Writes Rabbi Pliskin, "Why be patient? Observing the life of an impatient person provides the obvious answer. The impatient person himself suffers and he cause distress to others. An impatient person is restless or short-tempered, especially when faced with delay or opposition. Impatience creates anxiety and irritation. Others feel uncomfortable around those who are impatient. The haste of the impatient causes avoidable mistakes and errors. An impatient person will say and do many things that are counterproductive."

"Patience is one key to a magnificent life. It is the foundation for reaching goals. With it, one can learn, accomplish, develop one's character, and interact harmoniously with other people. The more we increase our patience, the more we benefit." For inner calm and persistence, read and re-read Patience.

 

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Torah Portion of the week

Toldot, Genesis 25:19 - 28:9

Rivka (Rebecca) gives birth to Esav (Esau) and Ya'akov (Jacob). Esav sells the birthright to Ya'akov for a bowl of lentil soup. Yitzchak (Isaac) sojourns in Gerar with Avimelech (Avimelech), king of the Philistines. Esav marries two Hittite women bringing great pain to his parents (because they weren't of the fold).

Ya'akov impersonates Esav on the counsel of his mother in order to receive the blessing for the oldest son from his blind father, Yitzchak. Esav, angry because of his brother's deception which caused him to lose the firstborn blessings, plans to kill Ya'akov, so Ya'akov flees to his uncle Lavan (Laban) in Padan Aram -- on the advice of his parents. They also advise him to marry Lavan's daughter.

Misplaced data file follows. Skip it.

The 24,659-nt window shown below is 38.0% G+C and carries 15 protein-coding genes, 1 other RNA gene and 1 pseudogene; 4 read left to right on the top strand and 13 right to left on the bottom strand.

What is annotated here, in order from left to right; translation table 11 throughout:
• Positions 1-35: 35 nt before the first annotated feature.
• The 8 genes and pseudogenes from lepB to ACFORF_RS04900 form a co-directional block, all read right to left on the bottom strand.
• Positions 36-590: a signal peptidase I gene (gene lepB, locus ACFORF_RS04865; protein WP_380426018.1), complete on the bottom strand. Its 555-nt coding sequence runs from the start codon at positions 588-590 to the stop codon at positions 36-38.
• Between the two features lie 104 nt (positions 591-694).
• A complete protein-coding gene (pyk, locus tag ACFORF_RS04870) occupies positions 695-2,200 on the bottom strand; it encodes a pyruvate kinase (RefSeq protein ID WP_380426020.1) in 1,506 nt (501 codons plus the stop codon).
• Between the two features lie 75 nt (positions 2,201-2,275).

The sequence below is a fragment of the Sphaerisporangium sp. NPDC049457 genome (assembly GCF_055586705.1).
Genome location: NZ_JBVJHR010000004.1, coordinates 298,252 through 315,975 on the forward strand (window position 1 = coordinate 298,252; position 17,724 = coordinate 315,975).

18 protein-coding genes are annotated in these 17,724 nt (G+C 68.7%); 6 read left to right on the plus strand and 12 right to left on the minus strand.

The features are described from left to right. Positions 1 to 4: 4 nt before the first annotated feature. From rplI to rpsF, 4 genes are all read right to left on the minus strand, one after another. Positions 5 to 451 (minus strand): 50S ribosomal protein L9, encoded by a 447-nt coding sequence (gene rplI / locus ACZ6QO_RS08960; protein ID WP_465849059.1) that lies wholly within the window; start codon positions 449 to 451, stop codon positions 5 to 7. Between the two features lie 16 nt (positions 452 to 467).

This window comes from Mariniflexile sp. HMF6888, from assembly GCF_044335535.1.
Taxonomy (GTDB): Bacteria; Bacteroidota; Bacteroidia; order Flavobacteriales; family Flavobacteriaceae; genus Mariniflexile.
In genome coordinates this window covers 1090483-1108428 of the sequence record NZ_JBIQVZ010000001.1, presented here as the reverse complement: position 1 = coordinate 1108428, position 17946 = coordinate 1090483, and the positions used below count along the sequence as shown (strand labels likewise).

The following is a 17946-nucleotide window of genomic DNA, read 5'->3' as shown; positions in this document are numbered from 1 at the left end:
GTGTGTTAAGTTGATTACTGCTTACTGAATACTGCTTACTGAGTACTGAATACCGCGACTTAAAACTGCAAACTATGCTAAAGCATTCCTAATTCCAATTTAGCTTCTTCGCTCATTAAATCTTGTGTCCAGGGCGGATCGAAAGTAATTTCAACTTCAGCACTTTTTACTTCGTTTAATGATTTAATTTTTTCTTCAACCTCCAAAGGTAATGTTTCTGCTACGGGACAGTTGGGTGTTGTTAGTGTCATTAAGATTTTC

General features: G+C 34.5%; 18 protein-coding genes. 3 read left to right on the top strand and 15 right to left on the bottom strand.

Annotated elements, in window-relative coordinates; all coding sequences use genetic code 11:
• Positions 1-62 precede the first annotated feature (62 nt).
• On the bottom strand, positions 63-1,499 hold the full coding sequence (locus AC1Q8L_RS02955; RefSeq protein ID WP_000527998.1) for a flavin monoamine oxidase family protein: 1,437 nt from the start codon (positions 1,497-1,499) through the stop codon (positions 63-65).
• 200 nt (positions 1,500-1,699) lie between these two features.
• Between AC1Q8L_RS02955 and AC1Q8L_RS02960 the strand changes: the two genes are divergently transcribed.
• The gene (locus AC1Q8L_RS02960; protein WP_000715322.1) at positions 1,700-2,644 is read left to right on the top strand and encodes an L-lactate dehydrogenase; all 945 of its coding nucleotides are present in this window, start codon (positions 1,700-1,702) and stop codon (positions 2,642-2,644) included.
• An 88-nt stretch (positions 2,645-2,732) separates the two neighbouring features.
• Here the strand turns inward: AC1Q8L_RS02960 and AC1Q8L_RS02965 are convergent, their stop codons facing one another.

Esav understands that his Canaanite wives are displeasing to his parents, so he marries a third wife, Machlath, the daughter of Ishmael.

* * *

Dvar Torah
based on Love Your Neighbor by Rabbi Zelig Pliskin

The Torah states:

"And Yitzhak called Ya'akov, and blessed him, and commanded him saying, 'You shall not take a wife from the daughters of Canaan' " (Genesis 28:1). .

What is the connection between Yitzhak blessing his son and then admonishing him?

The Chofetz Chaim, Rabbi Yisroel Meir Kagan, a great rabbi of the last generation, commented that we learn from here the most effective manner in which to reproach someone. Show that you truly care about his welfare; he will more readily listen to your reprimand.

Often people who mean well give reproof in a harsh manner or by yelling -- particularly if the recipient is one's own child. Every person wants to do the right thing. If we can focus on our love for the other person, our desire to genuinely help and our knowledge that the other person wants to be good, then we can speak softly and give admonition which will be heard.

 

Candle Lighting Times

November 17
(or go to http://www.aish.com/sh/c/)

Jerusalem 4:03
Guatemala 5:12 - Hong Kong 5:21 - Honolulu 5:31
J'Burg 6:18 - London 3:50 - Los Angeles 4:30
Melbourne 7:54 - Mexico City 5:39 - Miami 5:13
New York 4:18 - Singapore 6:33 - Toronto 4:32


Quote of the Week

Flatter me, and I may not believe you.
Criticize me, and I may not like you.
Ignore me, and I may not forgive you.
Encourage me, and I may not forget you.

--  William Arthur

 

 

With Deep Appreciation to
Jay & Caroline
Schechter
 
With Special Thanks to
Helen Bowers
 

 

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Shabbat Shalom,

Rabbi Kalman Packouz

Copyright © 2017 Rabbi Kalman Packouz

November 12, 2017